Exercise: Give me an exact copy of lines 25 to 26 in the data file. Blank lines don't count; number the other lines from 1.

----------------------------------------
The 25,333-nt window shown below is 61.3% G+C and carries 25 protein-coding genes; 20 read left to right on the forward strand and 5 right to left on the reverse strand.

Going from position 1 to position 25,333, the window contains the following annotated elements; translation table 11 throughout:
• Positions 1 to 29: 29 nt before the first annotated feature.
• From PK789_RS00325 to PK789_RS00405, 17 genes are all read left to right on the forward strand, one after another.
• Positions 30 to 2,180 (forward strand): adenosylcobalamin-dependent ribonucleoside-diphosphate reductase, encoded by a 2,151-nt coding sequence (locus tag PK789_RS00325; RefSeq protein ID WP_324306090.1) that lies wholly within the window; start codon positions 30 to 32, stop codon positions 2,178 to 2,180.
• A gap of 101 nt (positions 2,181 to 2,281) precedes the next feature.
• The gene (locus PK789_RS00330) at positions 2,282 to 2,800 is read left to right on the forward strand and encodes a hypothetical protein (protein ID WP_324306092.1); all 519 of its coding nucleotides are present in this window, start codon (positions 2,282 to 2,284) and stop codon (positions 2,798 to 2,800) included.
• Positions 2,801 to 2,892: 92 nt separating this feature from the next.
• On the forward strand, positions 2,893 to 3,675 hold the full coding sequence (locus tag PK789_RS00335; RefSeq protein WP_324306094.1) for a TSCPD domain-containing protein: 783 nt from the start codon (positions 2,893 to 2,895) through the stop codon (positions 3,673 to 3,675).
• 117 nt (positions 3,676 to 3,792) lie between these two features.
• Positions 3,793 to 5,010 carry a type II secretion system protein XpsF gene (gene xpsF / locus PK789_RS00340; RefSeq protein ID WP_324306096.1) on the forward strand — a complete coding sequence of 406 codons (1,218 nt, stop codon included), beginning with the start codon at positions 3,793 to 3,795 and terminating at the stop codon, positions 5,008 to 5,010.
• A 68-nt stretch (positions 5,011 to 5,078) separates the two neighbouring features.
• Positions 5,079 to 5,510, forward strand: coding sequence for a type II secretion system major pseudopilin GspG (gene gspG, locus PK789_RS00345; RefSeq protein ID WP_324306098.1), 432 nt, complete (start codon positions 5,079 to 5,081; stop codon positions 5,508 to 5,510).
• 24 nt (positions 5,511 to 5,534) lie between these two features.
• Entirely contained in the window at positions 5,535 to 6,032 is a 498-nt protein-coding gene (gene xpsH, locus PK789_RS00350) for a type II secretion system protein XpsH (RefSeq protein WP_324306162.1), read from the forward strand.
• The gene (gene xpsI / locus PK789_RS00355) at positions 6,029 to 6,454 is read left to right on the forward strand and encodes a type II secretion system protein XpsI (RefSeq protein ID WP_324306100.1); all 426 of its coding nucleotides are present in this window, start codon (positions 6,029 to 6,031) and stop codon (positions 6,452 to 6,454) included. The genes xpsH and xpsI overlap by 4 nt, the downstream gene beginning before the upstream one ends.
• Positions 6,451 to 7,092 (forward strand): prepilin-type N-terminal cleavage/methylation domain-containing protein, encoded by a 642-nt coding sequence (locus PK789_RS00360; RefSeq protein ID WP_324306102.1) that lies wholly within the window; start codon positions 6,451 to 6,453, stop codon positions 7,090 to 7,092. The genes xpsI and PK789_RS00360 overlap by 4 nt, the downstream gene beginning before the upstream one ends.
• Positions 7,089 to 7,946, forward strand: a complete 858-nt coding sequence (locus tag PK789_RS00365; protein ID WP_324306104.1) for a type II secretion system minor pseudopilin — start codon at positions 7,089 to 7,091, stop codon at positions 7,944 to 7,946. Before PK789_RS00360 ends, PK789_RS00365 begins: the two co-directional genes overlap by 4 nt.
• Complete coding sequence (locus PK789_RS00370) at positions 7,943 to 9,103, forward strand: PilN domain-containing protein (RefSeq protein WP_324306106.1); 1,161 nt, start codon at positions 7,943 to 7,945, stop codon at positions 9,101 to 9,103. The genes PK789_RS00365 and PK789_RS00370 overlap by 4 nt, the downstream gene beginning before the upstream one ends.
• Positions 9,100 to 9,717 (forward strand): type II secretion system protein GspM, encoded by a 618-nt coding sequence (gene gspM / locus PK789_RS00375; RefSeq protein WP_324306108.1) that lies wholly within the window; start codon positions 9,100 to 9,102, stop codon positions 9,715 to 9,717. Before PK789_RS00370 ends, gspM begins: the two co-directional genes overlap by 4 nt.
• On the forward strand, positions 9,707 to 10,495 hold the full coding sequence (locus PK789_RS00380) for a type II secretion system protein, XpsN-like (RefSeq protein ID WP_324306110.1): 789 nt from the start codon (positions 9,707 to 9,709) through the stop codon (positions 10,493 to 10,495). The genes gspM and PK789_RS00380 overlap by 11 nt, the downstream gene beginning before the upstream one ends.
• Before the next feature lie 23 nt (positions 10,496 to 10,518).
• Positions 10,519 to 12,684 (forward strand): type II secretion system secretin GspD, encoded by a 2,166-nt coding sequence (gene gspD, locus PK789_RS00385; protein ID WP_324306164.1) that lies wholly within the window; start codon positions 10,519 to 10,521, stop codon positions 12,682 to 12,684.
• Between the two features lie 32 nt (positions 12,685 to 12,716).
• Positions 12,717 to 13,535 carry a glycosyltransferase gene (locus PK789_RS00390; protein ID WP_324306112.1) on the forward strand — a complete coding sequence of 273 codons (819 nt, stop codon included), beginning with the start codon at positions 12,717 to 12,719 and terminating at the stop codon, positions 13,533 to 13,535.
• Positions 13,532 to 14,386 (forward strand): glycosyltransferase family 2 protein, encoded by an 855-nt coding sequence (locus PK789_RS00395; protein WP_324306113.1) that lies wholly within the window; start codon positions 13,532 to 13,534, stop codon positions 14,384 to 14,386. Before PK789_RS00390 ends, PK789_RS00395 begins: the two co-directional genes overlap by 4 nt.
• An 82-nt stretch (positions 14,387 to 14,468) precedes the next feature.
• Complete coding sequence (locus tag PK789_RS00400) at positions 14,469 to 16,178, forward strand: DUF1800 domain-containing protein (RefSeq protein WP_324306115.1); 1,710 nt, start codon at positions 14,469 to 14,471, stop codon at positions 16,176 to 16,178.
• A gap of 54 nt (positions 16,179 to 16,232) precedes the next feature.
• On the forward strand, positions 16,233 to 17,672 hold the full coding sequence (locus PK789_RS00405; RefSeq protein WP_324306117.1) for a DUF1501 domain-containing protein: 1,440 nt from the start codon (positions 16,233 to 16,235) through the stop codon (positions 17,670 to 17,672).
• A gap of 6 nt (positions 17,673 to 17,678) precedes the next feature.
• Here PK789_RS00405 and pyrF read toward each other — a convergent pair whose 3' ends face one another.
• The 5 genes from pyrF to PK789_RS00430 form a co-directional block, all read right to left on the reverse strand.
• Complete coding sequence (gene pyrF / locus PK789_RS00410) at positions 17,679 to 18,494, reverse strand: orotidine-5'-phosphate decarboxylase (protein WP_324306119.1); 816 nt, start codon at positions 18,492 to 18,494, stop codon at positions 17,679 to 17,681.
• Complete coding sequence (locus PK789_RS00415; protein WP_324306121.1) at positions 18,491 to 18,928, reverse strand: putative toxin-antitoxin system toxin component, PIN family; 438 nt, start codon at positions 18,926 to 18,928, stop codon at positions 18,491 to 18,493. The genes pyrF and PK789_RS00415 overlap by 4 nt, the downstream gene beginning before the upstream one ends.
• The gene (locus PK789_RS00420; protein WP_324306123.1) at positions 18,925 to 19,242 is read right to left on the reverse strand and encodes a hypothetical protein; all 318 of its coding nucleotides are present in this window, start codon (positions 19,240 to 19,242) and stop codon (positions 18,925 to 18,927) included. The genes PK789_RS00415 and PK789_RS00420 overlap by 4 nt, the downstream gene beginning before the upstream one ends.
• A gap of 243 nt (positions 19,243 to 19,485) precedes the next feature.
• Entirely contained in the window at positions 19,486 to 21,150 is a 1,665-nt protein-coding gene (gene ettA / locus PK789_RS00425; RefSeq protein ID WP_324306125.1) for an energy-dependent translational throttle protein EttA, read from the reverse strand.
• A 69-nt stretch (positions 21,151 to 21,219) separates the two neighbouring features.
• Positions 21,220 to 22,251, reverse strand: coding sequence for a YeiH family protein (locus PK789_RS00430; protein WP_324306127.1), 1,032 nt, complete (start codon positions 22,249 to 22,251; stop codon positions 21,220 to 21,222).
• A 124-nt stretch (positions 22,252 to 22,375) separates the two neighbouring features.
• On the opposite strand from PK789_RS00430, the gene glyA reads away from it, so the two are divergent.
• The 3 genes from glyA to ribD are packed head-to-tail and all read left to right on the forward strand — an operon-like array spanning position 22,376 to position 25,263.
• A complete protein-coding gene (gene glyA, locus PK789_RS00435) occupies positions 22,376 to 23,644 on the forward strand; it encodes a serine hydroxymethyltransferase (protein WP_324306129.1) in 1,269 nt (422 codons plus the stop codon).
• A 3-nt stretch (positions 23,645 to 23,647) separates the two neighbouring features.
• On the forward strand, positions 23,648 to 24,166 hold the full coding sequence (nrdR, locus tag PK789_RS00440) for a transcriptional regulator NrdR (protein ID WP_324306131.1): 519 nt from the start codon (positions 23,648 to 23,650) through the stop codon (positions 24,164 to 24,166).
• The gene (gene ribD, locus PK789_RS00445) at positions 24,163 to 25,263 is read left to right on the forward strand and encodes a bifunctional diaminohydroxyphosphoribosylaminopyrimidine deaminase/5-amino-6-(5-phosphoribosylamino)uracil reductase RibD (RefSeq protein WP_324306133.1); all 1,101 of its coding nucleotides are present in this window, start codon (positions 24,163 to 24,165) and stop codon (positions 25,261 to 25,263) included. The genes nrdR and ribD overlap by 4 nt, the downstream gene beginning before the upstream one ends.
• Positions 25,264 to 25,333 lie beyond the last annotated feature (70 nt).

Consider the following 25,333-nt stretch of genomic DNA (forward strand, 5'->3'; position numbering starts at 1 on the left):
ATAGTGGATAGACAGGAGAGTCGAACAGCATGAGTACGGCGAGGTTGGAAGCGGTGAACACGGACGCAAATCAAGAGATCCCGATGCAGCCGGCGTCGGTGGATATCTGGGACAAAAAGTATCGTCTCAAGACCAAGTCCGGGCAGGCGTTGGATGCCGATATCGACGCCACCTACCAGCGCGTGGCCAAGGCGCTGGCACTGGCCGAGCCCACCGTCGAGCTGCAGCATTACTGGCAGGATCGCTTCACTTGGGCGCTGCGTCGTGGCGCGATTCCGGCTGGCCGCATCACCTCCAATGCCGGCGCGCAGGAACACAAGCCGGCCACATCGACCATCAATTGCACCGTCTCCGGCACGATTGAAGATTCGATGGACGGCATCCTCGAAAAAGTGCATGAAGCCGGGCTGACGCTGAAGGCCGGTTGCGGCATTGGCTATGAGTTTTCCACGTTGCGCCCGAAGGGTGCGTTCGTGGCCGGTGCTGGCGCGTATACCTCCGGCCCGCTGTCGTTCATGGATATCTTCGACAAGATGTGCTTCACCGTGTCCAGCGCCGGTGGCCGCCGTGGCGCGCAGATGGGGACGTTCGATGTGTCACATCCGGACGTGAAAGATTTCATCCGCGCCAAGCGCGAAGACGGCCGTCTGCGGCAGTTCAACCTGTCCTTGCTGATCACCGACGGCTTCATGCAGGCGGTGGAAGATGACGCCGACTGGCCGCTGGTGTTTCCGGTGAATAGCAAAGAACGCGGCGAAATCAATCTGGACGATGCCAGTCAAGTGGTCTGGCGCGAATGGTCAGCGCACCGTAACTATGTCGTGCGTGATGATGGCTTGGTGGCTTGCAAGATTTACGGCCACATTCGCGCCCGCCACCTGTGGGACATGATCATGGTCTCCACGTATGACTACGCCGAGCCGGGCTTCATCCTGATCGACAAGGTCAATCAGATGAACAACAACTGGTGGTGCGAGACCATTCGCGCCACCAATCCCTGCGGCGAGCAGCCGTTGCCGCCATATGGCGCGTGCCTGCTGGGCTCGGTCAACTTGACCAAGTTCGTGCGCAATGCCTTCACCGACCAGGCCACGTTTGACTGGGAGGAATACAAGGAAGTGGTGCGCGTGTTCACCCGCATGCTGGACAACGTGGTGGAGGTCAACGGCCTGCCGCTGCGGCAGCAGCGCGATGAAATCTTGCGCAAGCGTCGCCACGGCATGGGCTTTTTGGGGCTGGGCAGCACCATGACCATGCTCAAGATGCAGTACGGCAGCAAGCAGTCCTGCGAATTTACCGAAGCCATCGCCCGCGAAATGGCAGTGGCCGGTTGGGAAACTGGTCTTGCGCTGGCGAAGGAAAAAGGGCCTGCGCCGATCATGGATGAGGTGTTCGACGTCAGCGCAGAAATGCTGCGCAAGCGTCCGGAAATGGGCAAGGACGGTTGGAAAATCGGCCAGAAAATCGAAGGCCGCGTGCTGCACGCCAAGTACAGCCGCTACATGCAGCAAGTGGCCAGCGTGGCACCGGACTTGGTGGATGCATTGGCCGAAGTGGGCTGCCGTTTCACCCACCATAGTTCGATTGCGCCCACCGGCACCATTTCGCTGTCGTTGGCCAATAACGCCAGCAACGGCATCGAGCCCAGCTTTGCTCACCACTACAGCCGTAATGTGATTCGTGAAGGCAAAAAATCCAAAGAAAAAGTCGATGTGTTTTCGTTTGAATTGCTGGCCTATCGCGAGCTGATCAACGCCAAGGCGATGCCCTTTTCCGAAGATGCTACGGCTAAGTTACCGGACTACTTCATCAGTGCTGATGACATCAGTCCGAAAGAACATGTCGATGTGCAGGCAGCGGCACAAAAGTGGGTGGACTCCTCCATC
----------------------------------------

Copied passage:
• Positions 12,717 to 13,535 carry a glycosyltransferase gene (locus PK789_RS00390; protein ID WP_324306112.1) on the forward strand — a complete coding sequence of 273 codons (819 nt, stop codon included), beginning with the start codon at positions 12,717 to 12,719 and terminating at the stop codon, positions 13,533 to 13,535.
• Positions 13,532 to 14,386 (forward strand): glycosyltransferase family 2 protein, encoded by an 855-nt coding sequence (locus PK789_RS00395; protein WP_324306113.1) that lies wholly within the window; start codon positions 13,532 to 13,534, stop codon positions 14,384 to 14,386. Before PK789_RS00390 ends, PK789_RS00395 begins: the two co-directional genes overlap by 4 nt.